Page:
Sunday, December 18, 2011
Is It The Protest -- or The Demonstration?
Is it a distinction without a difference or is it a matter of fundamental importance?
"The Protester" is chosen as Time's Person of the Year for 2011, and it superficially makes perfect sense, since "protest" has been a constant and growing pubic activity throughout much of the world, most of the year.
I haven't paid much attention to Time Magazine since the end of the Luce era, and I usually find the widespread "lefty" blogospheric fascination with the magazine to be amusing at best -- when it's not an outright misperception. Time has had its ups and downs over the decades, but it's never actually been a "liberal" publication, nor have its writers and editors ever been as insightful as their reputations would suggest.
Time was once an important publication in a very tightly controlled haute media environment; it has always been closely aligned with the interests of power and money. It once had a breezy, popular-literate style of word-play and phrase-making, but has fallen into the sort of turgid prose and "balance" that characterizes so much of the post-modern media.
Those issues aside, the question I've been wrestling with for some time has to do with the nature of what is going on with this global revolution: is it a Protest or a Demonstration, and what is the difference?
Time focuses on the protest aspect of the Revolution, and further narrows the focus to a protest against government, specifically certain aspects of governments, especially the dictatorships abroad and the incipient dictatorships at home.
Like most other media, Time essentially ignores the demonstration aspects of the Revolution.
But isn't a demonstration and a protest the same thing?
Not in the context of the Occupy Movement and the various localized revolutions that have already taken place, nor is it the same thing in the context of the overall Global Revolution sweeping the Earth, the one that has as a motto: "Another World Is Possible."
Globally this Revolution is driven in large part by a reaction to the impositions and exploitations of a shrinking cadre of economic terrorists, a global neo-liberal elite, who see the earth and its peoples as resources and commodities to exploit, dispose of and to profit from. Period.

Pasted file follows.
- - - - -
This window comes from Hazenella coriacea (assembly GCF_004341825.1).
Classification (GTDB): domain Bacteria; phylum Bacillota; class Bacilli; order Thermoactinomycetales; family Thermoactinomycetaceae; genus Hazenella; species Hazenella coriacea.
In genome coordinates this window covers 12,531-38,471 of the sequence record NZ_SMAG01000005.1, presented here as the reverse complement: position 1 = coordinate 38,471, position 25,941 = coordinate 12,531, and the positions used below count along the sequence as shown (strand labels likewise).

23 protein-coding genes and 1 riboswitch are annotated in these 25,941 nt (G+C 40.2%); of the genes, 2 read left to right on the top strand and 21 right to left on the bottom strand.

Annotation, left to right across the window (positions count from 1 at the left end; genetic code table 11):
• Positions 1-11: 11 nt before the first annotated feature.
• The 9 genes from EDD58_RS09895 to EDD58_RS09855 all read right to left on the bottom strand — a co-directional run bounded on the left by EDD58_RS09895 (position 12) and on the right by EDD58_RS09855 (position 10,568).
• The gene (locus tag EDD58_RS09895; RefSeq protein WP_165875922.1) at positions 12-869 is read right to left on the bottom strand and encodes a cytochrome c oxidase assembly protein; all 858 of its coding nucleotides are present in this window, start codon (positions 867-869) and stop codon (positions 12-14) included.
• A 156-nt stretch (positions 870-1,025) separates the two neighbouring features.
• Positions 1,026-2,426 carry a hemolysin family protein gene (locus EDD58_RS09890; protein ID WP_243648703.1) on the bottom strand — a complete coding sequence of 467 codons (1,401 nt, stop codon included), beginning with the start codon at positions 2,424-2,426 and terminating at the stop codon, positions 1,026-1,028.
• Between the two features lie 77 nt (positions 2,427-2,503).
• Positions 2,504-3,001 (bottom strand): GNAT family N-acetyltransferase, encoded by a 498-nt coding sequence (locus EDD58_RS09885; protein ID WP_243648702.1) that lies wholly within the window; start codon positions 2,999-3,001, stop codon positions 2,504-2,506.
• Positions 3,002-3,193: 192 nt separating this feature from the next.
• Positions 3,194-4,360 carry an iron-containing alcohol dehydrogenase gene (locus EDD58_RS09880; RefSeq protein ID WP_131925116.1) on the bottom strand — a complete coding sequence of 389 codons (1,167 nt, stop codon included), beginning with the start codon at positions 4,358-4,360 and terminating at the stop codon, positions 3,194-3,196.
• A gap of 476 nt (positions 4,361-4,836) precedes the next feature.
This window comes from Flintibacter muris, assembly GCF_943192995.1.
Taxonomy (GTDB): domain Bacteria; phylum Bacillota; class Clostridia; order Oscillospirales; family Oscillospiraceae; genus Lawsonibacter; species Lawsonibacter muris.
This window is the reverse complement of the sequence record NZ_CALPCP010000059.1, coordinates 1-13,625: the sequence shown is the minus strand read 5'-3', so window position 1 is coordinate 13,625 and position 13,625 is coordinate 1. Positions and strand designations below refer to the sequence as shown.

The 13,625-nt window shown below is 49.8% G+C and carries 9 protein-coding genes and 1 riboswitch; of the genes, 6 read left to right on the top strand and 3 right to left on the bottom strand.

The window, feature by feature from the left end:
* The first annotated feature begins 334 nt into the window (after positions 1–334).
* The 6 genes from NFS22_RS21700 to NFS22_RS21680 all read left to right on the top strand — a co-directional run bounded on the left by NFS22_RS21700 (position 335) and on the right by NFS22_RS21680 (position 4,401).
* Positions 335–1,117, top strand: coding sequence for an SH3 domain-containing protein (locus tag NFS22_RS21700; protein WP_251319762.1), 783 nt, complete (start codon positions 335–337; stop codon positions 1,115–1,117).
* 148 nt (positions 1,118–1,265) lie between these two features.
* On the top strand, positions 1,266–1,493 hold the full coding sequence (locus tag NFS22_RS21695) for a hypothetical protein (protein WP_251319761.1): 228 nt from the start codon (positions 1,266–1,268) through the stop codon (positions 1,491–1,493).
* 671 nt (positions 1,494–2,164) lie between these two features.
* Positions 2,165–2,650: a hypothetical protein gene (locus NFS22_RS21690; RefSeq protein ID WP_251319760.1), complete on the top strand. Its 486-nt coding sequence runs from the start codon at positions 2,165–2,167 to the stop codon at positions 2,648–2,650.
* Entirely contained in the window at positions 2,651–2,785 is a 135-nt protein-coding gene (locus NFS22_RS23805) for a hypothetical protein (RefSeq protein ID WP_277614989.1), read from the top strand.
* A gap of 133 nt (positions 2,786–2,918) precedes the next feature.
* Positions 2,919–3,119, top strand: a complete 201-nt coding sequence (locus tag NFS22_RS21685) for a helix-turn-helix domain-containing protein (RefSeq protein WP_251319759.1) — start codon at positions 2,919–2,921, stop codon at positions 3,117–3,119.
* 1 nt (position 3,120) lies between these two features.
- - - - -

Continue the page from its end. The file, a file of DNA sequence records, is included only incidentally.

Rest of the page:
This neo-liberal elite has captured governments all over the world, and even the most ostensibly "democratic" governments have largely ceased listening to or considering the interests and needs of their People so as to better serve the demands and requirements of the notorious 1%. "People" don't matter at all in this context -- except for the extent to which they can be stripped of dignity, deprived of justice and community, and forced to struggle against one another.
This situation gives rise to revolt by its very nature.
Protest is a tactic used as part of the revolt, it is not the revolt itself.
For reasons that I've never quite understood, those in power -- and the media that is part of the power structure -- simply cannot fathom the tactical nature of protest, nor can they quite grasp the essential nature of the Demonstration that is at the heart of the Revolution.
This blindness may not be such a bad thing in the end, because the less that Power "understands" the greater the potential for the ultimate success of the Revolution.
The more that Power reacts against the Revolution from a basis of Dalek-like mindlessness, the less likely it is to succeed in the end.
Thus, the irony of breaking up the protest encampments in this country and abroad is that the demonstration that began in the encampments is dispersed throughout the community and society. The act of breaking up or suppressing the demonstration has the effect of spreading it. And the more the demonstration of the possibility of another world is spread, the greater the popular understanding and support of the Revolution.
By trying to focus solely on the Protest, Time and much of the media and associated officialdom in effect serves the interests of the Revolution itself.
I'm astonished watching governments all over the world and in this country double down on their austerity obsessions in service to their financial and economic overlords -- and in increasingly brutal defiance of the interests and demands of their People. It is a textbook example of institutions flailing and failing. Suppression is hardly a recipe for endurance, and the notion that "dialog" is somehow The Answer is just funny. It's long past time for rulers to "hear." Action alone will make the difference, and the only action so far undertaken is suppression -- often with extraordinary levels of official violence and brutality.
Government, however, is neither the direct source of the problems the People face, nor is it the answer directly. The obsessive focus on protest against governments, therefore, is a reflection of the obsessions of the media. That there is a parallel demonstration of alternatives doesn't occur to them.
"Another world is possible," but unless you explore it and show it repeatedly, it's hard to see how that Other World can be instituted, or even if it can.
The demonstration which began in the public squares has now largely -- but not totally -- been evicted from the squares (much as households have been evicted from their homes throughout the economic and financial disaster of today's neo-liberal capitalism) and has dispersed through communities all over the world.
"Be not afraid," has become the message of the Revolution (or "Don't be afraid," for those who are reluctant to engage Biblical references). "We are winning," is the coda.
Protest is a tactic, but it is not the Revolution itself. Suppressing -- or permitting -- protest is peripheral to the central demonstration that is at the heart of the Revolution.